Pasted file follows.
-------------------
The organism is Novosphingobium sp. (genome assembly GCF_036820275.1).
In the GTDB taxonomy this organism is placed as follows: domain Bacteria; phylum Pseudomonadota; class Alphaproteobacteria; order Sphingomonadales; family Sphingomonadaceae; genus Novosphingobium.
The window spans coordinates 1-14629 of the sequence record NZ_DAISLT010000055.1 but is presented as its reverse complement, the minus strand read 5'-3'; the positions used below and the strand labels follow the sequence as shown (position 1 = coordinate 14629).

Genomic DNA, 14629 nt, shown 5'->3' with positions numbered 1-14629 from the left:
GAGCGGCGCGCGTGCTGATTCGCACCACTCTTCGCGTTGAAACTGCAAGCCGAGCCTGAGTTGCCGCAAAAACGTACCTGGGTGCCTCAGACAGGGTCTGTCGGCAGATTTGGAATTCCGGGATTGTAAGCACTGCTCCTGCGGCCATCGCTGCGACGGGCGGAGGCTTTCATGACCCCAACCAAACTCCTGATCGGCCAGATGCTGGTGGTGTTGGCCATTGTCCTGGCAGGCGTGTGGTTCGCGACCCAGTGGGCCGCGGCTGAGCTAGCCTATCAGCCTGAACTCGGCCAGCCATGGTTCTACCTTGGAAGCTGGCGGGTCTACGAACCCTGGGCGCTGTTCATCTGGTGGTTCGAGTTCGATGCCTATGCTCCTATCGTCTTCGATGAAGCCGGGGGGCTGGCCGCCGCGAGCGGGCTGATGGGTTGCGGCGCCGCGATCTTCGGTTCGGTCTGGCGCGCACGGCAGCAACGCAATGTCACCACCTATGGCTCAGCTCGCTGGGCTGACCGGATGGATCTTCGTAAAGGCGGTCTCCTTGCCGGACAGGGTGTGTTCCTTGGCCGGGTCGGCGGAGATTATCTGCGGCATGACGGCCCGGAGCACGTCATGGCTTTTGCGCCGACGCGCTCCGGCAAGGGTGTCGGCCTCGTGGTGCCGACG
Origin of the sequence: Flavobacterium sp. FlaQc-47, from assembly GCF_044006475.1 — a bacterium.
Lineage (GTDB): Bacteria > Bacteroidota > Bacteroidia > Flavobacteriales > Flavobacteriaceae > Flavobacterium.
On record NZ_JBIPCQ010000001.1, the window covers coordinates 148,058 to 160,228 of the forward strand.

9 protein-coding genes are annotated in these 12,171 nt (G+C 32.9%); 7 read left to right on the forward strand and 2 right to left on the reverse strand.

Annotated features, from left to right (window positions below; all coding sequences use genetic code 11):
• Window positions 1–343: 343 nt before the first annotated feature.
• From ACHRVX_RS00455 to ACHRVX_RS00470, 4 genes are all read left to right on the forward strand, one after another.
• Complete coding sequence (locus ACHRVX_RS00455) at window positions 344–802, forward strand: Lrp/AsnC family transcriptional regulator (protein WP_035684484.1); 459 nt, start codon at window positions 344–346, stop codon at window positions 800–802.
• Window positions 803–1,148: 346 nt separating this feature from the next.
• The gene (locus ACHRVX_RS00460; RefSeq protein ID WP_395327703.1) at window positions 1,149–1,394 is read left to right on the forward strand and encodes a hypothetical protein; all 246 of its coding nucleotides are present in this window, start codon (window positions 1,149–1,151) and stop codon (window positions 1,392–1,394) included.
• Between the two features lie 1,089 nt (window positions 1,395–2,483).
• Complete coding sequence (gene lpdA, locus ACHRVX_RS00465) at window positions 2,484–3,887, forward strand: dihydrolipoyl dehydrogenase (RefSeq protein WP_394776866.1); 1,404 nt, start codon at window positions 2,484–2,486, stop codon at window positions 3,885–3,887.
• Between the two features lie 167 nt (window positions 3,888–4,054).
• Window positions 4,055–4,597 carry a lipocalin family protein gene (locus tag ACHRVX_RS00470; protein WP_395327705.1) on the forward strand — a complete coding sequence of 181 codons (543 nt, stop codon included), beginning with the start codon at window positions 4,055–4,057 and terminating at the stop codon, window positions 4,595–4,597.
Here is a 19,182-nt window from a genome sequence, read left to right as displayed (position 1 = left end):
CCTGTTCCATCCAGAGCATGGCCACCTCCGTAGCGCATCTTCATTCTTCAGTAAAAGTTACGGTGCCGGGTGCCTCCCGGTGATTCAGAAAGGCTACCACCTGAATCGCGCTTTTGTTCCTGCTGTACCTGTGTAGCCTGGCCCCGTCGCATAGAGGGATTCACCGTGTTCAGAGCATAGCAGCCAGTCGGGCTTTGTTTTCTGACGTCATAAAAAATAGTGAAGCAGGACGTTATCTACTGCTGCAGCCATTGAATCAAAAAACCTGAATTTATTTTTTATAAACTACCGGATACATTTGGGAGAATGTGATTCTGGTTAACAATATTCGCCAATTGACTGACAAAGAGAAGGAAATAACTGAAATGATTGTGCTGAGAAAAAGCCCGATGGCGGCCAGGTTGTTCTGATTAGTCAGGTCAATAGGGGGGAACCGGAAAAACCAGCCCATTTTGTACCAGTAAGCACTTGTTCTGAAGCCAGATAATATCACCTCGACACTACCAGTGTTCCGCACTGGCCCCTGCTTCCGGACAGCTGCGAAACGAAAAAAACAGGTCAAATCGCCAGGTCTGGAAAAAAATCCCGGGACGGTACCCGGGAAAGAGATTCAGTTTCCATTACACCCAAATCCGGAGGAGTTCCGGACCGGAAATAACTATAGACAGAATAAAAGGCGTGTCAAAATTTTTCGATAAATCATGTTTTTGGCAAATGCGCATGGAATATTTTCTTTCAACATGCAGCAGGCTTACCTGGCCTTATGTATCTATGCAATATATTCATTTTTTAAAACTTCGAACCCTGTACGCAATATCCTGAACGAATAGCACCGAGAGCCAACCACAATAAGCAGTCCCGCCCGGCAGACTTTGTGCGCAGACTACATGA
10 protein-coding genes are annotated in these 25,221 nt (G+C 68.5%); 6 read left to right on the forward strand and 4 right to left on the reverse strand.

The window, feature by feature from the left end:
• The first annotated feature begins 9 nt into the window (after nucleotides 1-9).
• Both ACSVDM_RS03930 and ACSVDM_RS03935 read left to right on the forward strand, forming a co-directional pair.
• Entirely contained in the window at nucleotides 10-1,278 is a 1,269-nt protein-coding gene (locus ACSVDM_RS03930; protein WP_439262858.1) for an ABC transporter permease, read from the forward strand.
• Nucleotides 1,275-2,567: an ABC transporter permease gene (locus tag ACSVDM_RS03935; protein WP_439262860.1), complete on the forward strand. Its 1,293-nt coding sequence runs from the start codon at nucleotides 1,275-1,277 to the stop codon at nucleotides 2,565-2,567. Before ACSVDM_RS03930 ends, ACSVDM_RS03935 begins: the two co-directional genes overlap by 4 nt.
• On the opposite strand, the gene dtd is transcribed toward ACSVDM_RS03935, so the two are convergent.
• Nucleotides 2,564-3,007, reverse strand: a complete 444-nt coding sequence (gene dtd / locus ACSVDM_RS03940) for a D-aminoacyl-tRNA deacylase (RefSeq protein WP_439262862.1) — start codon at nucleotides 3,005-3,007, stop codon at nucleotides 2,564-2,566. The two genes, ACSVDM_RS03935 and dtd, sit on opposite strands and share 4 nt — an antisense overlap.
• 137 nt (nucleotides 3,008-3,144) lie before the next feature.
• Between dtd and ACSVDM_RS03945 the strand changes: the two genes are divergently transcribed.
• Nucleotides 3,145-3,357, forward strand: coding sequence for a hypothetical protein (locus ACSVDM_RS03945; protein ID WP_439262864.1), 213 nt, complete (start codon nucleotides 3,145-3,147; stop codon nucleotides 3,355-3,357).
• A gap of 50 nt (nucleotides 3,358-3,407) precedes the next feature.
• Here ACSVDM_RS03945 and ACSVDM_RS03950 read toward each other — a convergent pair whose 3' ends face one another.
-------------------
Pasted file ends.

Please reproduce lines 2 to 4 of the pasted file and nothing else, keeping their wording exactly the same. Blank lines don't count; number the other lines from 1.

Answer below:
In the GTDB taxonomy this organism is placed as follows: domain Bacteria; phylum Pseudomonadota; class Alphaproteobacteria; order Sphingomonadales; family Sphingomonadaceae; genus Novosphingobium.
The window spans coordinates 1-14629 of the sequence record NZ_DAISLT010000055.1 but is presented as its reverse complement, the minus strand read 5'-3'; the positions used below and the strand labels follow the sequence as shown (position 1 = coordinate 14629).

Genomic DNA, 14629 nt, shown 5'->3' with positions numbered 1-14629 from the left: